We’ve long understood the connection between a mother’s health and her child’s health. The science backs up what we can understand intuitively: a woman’s health during pregnancy has a huge impact on whether her baby will survive and thrive. More recently, researchers have helped us begin to understand that moms’ and babies’ health continue to be deeply intertwined throughout early childhood (and beyond!). While this may seem less intuitive, dental health is a key part of that picture.
Oral health is key to overall health
Oral health care and medical care have separate rules, separate educational institutions and trade associations, and separate care delivery systems. This historical separation between dentists and doctors does us all a disservice. The health of our mouths and teeth are integral to our overall health and well-being. Poor dental health is strongly associated with heart disease, diabetes, and other health problems.
There is a severe shortage of dental care in particular in rural and low-wealth communities. This means that women and children of color in particular are more likely to suffer from a wide range of health outcomes that go way beyond tooth decay.
Pregnancy and childbirth are not exempt from this unfortunate dynamic. There is a very clear link between a mother’s oral health and her baby’s health. For example, women with poor oral health are more likely to suffer pre-eclampsia, putting both mother and child at serious risk during pregnancy and birth. Periodontal disease is associated with low birth weight, one of the biggest factors in a baby’s survival. The risks continue into early childhood: Cavity-causing bacteria are transmitted between mother and child, contributing to early childhood tooth decay.
Medicaid for Pregnant Women
In some aspects, North Carolina is ahead of the game. Women who earn too much to be eligible for full Medicaid may be able to access coverage during pregnancy through the state’s Medicaid for Pregnant Women (MPW) program. Medicaid for Pregnant Women provides care related to pregnancy, including dental. But there are some challenges to this short-term coverage option:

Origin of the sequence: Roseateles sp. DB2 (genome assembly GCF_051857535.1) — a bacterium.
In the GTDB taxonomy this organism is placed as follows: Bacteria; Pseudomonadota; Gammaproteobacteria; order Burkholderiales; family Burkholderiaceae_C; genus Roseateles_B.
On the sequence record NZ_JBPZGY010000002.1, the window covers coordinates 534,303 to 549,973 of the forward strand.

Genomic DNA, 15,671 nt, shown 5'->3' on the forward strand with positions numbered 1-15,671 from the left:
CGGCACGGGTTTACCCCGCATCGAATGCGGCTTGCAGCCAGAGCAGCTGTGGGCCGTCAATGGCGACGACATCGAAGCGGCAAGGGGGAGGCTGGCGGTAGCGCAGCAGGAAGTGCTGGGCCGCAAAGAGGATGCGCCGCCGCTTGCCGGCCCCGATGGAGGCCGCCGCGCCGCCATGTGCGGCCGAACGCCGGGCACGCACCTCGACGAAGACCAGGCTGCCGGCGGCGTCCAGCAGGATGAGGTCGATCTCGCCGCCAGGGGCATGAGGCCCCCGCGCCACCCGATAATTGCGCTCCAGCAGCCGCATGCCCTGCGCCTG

- Unfortunately, for some women MPW is the first access to dental coverage that they’ve ever had. Often their treatment needs are extensive.
- Even when women begin a treatment plan during pregnancy, her coverage may end before her treatment is complete. The coverage they get through Medicaid for Pregnant Women ends shortly after the baby’s birth.
- Although most care is proven to be safe, some dentists are still reluctant to treat pregnant women, making it even harder to find care. And some women may be nervous about the impact of treatment on their pregnancy.
While we still don’t have all the answers, we know that a woman’s health before she becomes pregnant is vital to a healthy pregnancy, safe delivery, and a thriving baby. Access to oral health care before pregnancy, throughout pregnancy, and throughout life is really the ticket to improving health of both moms and babies.
Women need coverage throughout their child-bearing years
One way to ensure that women and children can get the dental care they need is by closing the “coverage gap.” If North Carolina chose to accept the federal funds for Medicaid expansion, it would have a huge impact on oral health for women and children. Many women who now qualify for the Medicaid for Pregnant Women program would finally be able to get health coverage before, during, and after pregnancy. If we want babies to survive and thrive in North Carolina, we must care for their moms too.
Sarah Vidrine is NC Child’s Health Policy Analyst
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